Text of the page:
UTILITARIAN BENCHMARKING

Touchstone Definition

Utilitarian benchmarking is the process of comparing metrics with organizations and companies in different industries that have similar metrics or processes is your organization. Functional benchmarking is especially great for improving operations. Some things that can be benchmarked with utilitarian benchmarking are payroll, system availability, accounting methods, or IT departments. With utilitarian benchmarking companies can shra vital information that could help them significantly improve their operations which leads to more benefits such is cost reduction and improved quality of deliverables.

UNIVERSAL BENCHMARKING

Touchstone Definition

Universal benchmarking is the name implies, as the most abstract and generic form of benchmarking there is but it still has its importance. In generic benchmarking, companies look beyond data sets and focuses on more general processes. The idea behind universal benchmarking is to introduce a new way of thinking into an organization. So for example, a healthcare organization could compare its company culture with other organizations that seem to be doing better and copy some of their culture to help improve moral.

A company can also look at how a company (regardless of industry) haldes its social responsibility and copy it so they become more socially responsible and in the same vein have more goodwill for their company name. In the healthcare industry space for example, For example, a hospital might compare their admission process rates to the check-in process at a hotel chain. As a researcher said about this example:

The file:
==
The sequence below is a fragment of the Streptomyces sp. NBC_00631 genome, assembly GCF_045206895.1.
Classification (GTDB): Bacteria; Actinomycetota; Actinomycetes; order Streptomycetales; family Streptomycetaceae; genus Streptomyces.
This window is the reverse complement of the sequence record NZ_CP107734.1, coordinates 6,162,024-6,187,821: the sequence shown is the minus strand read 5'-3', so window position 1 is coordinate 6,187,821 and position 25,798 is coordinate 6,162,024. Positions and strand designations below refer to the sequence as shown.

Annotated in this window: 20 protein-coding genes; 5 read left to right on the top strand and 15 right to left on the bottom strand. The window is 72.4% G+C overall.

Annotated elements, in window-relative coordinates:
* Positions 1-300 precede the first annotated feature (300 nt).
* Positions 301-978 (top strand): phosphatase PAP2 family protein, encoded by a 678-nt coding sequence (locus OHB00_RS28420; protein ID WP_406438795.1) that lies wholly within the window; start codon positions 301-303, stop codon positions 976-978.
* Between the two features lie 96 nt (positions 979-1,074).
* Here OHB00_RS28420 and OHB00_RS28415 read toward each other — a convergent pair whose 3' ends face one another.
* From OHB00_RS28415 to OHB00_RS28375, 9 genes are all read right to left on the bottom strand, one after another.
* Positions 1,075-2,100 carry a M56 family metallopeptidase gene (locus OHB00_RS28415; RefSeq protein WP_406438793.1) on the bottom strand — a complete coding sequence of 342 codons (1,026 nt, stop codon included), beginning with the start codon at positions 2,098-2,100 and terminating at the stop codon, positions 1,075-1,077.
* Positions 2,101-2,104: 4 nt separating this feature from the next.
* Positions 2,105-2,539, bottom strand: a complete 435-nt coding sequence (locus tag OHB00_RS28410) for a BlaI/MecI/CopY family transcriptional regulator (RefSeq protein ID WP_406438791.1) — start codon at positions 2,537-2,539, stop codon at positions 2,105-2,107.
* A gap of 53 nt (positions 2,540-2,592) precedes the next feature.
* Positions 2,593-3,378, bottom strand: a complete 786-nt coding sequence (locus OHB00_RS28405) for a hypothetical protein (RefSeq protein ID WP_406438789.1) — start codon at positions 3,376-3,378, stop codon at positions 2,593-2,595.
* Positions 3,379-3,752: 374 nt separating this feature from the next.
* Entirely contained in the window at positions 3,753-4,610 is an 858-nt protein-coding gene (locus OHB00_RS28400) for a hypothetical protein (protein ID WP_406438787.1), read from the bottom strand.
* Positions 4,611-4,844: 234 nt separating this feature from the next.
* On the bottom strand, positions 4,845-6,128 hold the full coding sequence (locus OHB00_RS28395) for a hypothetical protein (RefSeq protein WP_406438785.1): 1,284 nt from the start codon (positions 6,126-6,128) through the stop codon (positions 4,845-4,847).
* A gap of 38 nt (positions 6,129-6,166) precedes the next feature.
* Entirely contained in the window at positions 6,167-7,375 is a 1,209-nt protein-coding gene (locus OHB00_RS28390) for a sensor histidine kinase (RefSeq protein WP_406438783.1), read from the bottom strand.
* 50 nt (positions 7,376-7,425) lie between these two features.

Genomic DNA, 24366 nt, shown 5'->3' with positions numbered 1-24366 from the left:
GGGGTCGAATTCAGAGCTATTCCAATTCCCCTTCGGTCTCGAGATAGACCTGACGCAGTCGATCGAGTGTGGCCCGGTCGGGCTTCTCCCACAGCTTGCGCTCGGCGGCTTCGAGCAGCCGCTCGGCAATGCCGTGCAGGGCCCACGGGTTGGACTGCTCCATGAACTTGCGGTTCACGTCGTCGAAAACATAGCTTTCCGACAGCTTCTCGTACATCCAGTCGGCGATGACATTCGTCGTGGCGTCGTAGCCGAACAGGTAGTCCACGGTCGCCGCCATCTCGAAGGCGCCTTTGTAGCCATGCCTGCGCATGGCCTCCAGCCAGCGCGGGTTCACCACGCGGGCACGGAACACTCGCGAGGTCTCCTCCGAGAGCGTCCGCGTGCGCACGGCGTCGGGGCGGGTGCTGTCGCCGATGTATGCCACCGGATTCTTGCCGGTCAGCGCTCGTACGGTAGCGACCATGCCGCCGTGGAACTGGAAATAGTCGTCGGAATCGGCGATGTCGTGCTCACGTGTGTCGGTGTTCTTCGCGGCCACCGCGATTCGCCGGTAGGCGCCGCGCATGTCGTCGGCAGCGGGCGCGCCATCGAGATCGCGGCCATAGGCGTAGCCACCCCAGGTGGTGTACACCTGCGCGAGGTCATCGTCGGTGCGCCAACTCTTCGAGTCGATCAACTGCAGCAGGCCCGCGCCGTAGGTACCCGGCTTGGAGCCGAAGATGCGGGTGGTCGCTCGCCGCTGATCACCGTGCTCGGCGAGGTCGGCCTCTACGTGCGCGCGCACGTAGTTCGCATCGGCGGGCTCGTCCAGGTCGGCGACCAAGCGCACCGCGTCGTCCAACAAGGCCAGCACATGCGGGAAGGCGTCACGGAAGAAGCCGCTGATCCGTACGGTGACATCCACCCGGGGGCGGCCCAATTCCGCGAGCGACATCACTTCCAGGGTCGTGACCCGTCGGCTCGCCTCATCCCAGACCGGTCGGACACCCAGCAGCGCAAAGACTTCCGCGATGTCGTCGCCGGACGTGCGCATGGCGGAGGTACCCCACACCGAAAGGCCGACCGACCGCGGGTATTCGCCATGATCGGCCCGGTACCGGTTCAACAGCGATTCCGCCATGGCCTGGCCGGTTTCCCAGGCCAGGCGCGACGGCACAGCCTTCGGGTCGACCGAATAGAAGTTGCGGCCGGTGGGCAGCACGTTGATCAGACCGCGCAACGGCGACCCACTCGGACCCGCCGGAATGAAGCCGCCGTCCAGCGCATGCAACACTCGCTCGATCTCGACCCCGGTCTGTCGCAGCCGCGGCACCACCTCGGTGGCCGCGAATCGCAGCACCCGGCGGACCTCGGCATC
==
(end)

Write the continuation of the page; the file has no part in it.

“Examining these two processes side by side may seem incomprehensible, but when you boil it down, both focus on getting someone from one point to another. If you’re looking to make significant improvements in your admission process, or are interested in any other metric that can be broken down in a more generic way, looking across a variety of companies or industries is helpful.”

DATA FOR BENCHMARKING PURPOSES

Is already mentioned above, data for benchmarking can be easy to find but you have to know where to look. And when you get that data, you have to know how to interpret and quantify it. Benchmarking requires a quantitative measurement of the subject. The type of data you go after depends on the type of benchmarking you want to do. It will also determine the measurements and metrics used. Benchmarking metrics usually can be classified in one of four categories:

  • productivity
  • quality
  • time
  • cost-related

In the healthcare industry, there are lots of places that benchmarking data can be sourced. Some ideas to look at are, local quality collaboratives, community clinic associations, multi-organization associations and QI projects etc. These organizations often gather and collect data that can be used for benchmarking purposes. Other sources of data for benchmarking are governmental organizations, NGOs, data collecting agencies, or quality monitoring agencies etc.